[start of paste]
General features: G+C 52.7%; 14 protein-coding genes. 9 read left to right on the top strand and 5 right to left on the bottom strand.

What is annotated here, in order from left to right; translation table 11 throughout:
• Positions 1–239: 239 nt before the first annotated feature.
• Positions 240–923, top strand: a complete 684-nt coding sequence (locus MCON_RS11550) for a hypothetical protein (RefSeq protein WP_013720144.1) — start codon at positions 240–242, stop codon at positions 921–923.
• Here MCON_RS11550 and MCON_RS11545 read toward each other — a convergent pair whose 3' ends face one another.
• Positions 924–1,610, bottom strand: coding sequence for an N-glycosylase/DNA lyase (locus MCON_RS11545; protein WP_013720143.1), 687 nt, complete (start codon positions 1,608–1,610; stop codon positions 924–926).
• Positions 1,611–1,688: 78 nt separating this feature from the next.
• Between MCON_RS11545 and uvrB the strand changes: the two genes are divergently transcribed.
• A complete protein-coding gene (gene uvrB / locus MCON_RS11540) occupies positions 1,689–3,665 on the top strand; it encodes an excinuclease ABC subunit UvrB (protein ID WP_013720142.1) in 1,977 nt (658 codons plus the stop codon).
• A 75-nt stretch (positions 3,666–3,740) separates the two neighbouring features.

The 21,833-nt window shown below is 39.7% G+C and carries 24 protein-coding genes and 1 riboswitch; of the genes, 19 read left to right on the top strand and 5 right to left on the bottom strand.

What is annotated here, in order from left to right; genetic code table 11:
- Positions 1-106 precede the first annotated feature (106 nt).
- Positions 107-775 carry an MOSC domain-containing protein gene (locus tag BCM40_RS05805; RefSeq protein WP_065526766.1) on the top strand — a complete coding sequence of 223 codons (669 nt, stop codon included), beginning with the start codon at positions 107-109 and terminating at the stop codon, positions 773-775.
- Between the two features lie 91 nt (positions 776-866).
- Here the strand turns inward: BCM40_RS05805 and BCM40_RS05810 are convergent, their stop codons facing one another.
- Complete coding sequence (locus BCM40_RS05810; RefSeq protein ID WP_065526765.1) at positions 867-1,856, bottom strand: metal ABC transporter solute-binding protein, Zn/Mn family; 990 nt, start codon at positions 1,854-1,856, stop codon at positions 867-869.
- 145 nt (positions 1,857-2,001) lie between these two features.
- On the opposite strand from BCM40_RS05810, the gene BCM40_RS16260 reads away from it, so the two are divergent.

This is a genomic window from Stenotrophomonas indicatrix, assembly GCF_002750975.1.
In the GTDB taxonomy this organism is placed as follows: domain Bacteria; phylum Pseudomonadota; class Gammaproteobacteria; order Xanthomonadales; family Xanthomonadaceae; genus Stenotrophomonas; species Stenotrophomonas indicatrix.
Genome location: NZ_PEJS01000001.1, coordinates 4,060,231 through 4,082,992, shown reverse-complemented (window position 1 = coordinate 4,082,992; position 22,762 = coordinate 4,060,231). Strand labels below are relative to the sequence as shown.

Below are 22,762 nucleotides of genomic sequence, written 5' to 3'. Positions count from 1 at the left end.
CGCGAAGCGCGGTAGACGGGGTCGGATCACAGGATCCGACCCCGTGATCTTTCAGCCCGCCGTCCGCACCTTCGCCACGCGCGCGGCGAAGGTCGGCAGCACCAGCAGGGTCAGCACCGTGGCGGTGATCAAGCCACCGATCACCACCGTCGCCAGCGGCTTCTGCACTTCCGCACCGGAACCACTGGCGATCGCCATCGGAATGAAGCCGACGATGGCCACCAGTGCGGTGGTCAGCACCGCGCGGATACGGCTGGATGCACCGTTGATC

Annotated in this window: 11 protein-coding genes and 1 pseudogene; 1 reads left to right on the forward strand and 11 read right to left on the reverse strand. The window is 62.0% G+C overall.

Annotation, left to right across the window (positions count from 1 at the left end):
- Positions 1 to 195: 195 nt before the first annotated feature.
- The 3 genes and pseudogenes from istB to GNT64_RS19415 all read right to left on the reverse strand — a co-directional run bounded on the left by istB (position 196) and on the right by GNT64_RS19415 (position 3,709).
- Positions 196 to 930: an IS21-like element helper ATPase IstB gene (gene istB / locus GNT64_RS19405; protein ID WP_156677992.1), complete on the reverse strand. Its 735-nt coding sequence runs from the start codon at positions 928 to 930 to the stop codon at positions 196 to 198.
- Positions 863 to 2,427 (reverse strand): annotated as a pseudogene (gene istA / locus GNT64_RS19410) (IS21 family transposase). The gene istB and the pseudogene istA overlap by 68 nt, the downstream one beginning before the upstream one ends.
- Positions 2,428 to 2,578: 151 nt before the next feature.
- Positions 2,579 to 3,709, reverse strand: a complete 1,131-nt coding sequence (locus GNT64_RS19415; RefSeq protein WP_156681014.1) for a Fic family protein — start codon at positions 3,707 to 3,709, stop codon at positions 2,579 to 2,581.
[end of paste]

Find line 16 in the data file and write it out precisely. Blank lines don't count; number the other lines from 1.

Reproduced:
- Here the strand turns inward: BCM40_RS05805 and BCM40_RS05810 are convergent, their stop codons facing one another.